New Orleans, Memphis, and Jackson In The Mix
"Can't Give It Up" (K. Floyd - T. Royal)
King Floyd, Chimneyville, 1975
When “Can’t Give It Up” was recorded around 1975 at the Malaco studio in Jackson, MS, King Floyd was nearing the end of his run on the in-house Chimneyville label; and he had parted ways with producer Elijah Walker, and long-time New Orleans arranger Wardell Quezergue. So, the production work was handled by the Malaco staff, headed by drummer James Stroud, I believe. Just listen to him have his way with the beat on this tune, his hang-time hesitation reinforced by the bass. The dual guitars - one choppy, one clean - weave an effective counterpoint over the sustained electric piano chords, while the Memphis Horns find their own sweet spots to spill their rousing fills. Wisely, the Malaco crew stuck to Quezergue’s deft arranging style and made a sublime rhythmic bed for Floyd and his backing singers to lay their sensuous, soulful vocals onto.
As I pointed out in my November 9, 2004 piece on King Floyd, many of his best Malaco studio recordings blend elements of Memphis soul with his own New Orleans-bred feel for funk, coinciding geographically with Jackson’s place between the two cities. “Can’t Give It Up” is a good example of his well-developed signature sound. It’s intro seems to quote the opening of the Meters’ “Fire On The Bayou”, before slip-sliding into its own entrancing groove that the Memphis Horns then enhance with their own unmistakable stamp.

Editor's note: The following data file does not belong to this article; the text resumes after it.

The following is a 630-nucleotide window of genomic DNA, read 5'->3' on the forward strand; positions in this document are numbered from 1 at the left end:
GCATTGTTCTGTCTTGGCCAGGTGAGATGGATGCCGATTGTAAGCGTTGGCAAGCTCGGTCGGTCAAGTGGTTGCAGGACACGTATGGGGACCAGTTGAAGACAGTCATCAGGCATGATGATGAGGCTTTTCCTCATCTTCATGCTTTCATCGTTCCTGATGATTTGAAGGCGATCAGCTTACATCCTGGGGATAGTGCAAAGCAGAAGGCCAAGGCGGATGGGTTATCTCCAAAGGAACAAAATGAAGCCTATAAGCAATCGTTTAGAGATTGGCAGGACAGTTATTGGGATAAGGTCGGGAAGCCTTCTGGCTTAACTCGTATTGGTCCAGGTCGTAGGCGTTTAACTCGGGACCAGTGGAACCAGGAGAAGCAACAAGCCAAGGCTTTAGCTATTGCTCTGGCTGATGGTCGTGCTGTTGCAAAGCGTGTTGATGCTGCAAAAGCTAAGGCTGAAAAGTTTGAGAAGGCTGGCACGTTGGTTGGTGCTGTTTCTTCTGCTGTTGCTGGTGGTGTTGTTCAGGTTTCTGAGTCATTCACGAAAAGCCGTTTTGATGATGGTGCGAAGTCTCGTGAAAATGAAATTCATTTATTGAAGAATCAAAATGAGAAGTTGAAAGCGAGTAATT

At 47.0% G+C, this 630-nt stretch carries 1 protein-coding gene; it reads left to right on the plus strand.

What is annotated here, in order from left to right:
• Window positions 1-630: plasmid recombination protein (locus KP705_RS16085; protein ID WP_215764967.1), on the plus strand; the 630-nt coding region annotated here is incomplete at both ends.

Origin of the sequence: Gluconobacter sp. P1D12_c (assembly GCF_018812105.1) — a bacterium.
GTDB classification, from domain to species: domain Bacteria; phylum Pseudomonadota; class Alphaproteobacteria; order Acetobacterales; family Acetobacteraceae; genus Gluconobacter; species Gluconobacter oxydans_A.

I still don’t understand why King Floyd doesn’t get more attention from retro-funk fans, as I also said in that previous post. Maybe his vocals are a little too high and/or smooth for “real” funk (whatever that may be). Or is it that his prime tracks were all recorded at Malaco, using mainly the house musicians there; and the town and the studio are not known as funk bastions. But, listen, those guys could sure put some down on Floyd's creations and collaborations (with co-writer Teddy Royal on this one) and on other occasions, as well. Perhaps their approach was more well thought out than spontaneous, and the presentation more subtle than in yo’ face; but the Malaco crew certainly should get their props for the good grooves they gave, as King Floyd should get his for the inspiration and delivery.
You can find a CD version of this song on the 1994 Malaco/Waldoxy King Floyd compilation, Choice Cuts.
06/15/2005: And. . . as luck would have it, you can find another funky King Floyd song posted at Hellhounds and Holyghosts for a few days.